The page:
Across the Universe: Song of Praise
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This column first ran in The Tablet in May 2016

When Pope Francis issued his groundbreaking encyclical, Laudato Sì, the Italian publishing house Elledici took the moment to reissue a book written in the 1960s by the Italian scientist Enrico Medi: Canitco di Frate Sole, a meditation on the Franciscan poem that gave Pope Francis his title. At that time, they asked me as the “Pope’s astronomer” to write an introduction for the book. On first anniversary of the Pope’s encyclical, in 2016, I was invited to Medi’s home town of Senigalia, on the Adriatic coast, to celebrate the publication of this book.

I’d never heard of Medi; but I discovered that he was the spokesperson of his generation in Italy on faith and science. Reading his words, even with my poor Italian, I can see why.

For example, in one chapter Medi begins with our scientific understanding of water as a marvelous molecule, but he arrives at finding in water a hymn of praise for the virtues of humility and chastity. I was reminded of G. K. Chesterton, who once wrote in Orthodoxy: “To St. Francis, Nature is a sister, and even a younger sister: a little, dancing sister, to be laughed at as well as loved.” Who cannot think of the ripple of a little waterfall or the mist of a seaside evening without recognizing the dancing and the laughter?

And yet, consider what Francis is saying here: we are family with that experience. That waterfall is our sister.

Hotel Giulietta, in Senegalia, Italy

What does it mean to say that water is our sister, that the sun is our brother, the moon is our sister? The sun is a large pile of hot gas, the moon a smaller pile of cold gray rock. Are they alive? Of course not.Yet I confess there are times when I act like a pile of hot gas or cold gray rock. Yet even when I am feeling lifeless, or too full of myself, and I feel that I barely deserve to be treated as human, nonetheless I am brother to the universe. And like a brother, I am loved.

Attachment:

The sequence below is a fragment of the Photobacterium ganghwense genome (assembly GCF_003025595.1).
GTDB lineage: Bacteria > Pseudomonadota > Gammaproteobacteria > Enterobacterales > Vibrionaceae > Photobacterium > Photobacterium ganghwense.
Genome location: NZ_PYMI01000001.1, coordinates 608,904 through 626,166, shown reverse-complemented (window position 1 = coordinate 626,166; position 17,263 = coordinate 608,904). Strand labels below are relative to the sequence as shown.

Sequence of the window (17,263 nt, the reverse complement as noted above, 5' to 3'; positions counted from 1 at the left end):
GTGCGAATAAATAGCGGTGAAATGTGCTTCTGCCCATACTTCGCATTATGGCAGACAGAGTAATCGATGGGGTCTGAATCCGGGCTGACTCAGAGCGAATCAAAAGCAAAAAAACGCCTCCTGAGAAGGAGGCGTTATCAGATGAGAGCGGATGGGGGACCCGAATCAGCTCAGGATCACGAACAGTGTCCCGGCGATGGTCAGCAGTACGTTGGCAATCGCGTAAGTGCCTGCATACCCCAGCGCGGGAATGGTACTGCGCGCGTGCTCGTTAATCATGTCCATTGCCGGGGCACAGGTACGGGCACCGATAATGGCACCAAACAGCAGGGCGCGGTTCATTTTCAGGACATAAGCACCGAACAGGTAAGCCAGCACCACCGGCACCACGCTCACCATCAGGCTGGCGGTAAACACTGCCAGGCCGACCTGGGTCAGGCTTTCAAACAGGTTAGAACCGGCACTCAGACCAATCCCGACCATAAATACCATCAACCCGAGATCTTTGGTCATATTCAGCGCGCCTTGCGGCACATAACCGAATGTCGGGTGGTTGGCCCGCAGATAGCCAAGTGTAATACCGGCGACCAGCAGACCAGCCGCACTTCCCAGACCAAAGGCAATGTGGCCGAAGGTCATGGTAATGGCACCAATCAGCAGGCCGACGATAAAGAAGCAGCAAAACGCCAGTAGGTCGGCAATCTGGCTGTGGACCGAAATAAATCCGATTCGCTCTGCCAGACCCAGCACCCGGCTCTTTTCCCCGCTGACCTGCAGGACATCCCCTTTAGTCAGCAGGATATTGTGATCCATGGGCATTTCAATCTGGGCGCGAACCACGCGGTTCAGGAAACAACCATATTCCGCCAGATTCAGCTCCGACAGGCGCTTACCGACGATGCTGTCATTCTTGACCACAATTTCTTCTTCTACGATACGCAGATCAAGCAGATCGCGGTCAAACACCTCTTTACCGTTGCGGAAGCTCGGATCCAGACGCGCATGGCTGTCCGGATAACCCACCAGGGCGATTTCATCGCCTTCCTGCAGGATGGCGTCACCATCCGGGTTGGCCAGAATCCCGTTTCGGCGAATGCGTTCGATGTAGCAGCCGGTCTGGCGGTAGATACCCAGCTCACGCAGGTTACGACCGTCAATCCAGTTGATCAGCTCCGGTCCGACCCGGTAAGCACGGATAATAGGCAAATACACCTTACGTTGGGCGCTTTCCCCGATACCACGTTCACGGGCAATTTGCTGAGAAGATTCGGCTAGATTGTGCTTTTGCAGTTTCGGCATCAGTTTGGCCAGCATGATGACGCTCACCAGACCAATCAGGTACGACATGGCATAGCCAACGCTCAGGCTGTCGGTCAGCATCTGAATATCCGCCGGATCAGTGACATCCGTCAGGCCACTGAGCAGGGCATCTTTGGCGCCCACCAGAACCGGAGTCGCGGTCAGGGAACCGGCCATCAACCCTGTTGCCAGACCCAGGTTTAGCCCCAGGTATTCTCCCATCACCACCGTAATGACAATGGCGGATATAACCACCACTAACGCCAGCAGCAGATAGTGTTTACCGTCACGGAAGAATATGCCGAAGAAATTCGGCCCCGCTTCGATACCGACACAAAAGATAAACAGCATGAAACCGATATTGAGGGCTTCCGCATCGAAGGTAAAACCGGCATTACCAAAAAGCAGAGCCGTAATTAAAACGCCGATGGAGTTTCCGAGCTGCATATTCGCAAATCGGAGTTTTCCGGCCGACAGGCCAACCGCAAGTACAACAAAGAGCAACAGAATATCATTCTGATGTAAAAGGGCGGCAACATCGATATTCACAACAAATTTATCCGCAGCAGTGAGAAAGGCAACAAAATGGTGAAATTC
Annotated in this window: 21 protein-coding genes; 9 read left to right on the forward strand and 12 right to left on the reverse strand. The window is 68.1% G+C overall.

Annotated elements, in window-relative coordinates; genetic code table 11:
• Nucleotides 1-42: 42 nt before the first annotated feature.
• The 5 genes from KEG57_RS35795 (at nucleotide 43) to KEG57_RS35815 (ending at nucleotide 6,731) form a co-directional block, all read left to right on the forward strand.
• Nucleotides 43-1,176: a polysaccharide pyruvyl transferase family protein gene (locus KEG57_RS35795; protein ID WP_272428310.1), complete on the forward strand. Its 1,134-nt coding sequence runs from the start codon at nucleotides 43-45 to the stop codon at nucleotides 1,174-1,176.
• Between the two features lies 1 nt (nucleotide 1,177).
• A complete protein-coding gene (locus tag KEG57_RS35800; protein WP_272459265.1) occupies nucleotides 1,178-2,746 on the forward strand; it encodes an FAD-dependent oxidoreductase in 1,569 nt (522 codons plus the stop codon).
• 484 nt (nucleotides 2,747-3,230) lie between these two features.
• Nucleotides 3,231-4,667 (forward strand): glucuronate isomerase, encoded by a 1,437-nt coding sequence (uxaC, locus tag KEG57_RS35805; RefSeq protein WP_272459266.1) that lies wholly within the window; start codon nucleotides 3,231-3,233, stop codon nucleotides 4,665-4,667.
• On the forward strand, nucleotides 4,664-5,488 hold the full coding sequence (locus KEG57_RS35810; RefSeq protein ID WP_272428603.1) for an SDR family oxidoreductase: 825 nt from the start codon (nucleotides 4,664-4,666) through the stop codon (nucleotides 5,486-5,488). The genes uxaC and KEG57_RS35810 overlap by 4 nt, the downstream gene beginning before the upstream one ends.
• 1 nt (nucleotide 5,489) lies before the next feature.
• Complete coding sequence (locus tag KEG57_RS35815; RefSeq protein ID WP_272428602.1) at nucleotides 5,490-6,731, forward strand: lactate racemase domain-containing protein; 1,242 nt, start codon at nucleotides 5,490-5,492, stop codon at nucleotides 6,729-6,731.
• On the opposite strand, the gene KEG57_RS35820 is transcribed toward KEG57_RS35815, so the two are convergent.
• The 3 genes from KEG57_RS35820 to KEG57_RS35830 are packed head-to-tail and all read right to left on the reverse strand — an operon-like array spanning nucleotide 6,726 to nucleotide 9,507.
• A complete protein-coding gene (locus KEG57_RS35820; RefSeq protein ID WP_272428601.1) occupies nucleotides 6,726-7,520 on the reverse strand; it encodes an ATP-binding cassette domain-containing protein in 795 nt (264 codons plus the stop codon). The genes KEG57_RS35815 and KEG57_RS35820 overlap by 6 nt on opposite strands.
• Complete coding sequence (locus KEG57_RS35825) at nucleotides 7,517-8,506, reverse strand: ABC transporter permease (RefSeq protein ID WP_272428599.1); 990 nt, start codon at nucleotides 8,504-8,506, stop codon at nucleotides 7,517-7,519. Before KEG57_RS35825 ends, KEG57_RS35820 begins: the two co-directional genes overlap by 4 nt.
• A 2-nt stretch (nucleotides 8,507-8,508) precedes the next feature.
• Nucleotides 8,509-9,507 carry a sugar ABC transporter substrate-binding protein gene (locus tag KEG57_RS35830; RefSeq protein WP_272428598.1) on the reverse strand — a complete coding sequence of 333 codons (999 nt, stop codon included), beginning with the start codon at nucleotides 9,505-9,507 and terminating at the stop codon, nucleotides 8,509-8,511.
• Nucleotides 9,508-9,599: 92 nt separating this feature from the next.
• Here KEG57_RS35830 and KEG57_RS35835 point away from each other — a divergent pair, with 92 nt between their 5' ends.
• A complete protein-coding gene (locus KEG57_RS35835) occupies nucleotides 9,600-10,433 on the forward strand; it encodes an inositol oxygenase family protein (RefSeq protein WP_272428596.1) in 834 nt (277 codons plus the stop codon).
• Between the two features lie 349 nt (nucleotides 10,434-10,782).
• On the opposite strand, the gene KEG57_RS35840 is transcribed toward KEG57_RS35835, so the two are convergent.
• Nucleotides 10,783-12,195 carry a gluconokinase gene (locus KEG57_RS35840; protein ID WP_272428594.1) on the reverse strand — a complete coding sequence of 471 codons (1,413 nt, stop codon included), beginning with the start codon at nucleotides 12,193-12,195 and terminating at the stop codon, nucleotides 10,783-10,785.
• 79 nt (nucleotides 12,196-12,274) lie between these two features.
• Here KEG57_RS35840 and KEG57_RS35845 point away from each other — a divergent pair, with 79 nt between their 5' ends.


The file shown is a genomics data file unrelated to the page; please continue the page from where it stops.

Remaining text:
And likewise, to abuse the universe is to abuse a family member.

St. Francis chose to write a poem about nature to communicate his love and joy in the Creator whom he had experienced in creation. Francis wished to communicate… but to whom? I’m sure he never expected his words would be the subject of a conference, much less an encyclical. When he, or any of us, gives praise to God, why are we doing this? God does not need our praise. God did not create His universe just to make for Himself a chorus of sycophants.

Enrico Medi, from the Italian Wikipedia site

Medi gave a startling answer this question. Words, he tells us, are like a mother’s gentle hand; words are the way we caress ideas, enjoy them, and show how much we love them. That’s why words are so important; that’s why finding the correct word is so important.

It is through us humans that the rest of the universe, the piles of hot gas and cold gray rock, becomes self-aware. It is through us that the universe can understand itself. It is through us that the universe can find the words to give praise to our Creator; for, of all the universe, only we can speak.

Why must we speak? Why must the universe speak? In expressing our love, we create the space where love can exist. By expressing our joy, we are creating joy. We invite God, our Father, into the dance that we share with our sisters and brothers. We speak, we dance, we sing; indeed, how can we keep from singing?

Br. Guy Consolmagno

About Br. Guy Consolmagno

Brother Guy Consolmagno SJ is Director of the the Vatican Observatory and President of the Vatican Observatory Foundation. A native of Detroit, Michigan, he earned undergraduate and masters' degrees from MIT, and a Ph. D. in Planetary Science from the University of Arizona; he was a postdoctoral research fellow at Harvard and MIT, served in the US Peace Corps (Kenya), and taught university physics at Lafayette College before entering the Jesuits in 1989.

At the Vatican Observatory since 1993, his research explores connections between meteorites, asteroids, and the evolution of small solar system bodies, observing Kuiper Belt comets with the Vatican's 1.8 meter telescope in Arizona, and applying his measure of meteorite physical properties to understanding asteroid origins and structure. Along with more than 200 scientific publications, he is the author of a number of popular books including Turn Left at Orion (with Dan Davis), and most recently Would You Baptize an Extraterrestial? (with Father Paul Mueller, SJ). He also has hosted science programs for BBC Radio 4, been interviewed in numerous documentary films, appeared on The Colbert Report, and for more than ten years he has written a monthly science column for the British Catholic magazine, The Tablet.

Dr. Consolmagno's work has taken him to every continent on Earth; for example, in 1996 he spent six weeks collecting meteorites with a NASA team on the blue ice regions of East Antarctica. He has served on the governing boards of the Meteoritical Society; the American Astronomical Society Division for Planetary Sciences (of which he was chair in 2006-2007); and IAU Commission 16 (Planets and Satellites). In 2000, the small bodies nomenclature committee of the IAU named an asteroid, 4597 Consolmagno, in recognition of his work. In 2014 he received the Carl Sagan Medal from the American Astronomical Society Division for Planetary Sciences for excellence in public communication in planetary sciences.

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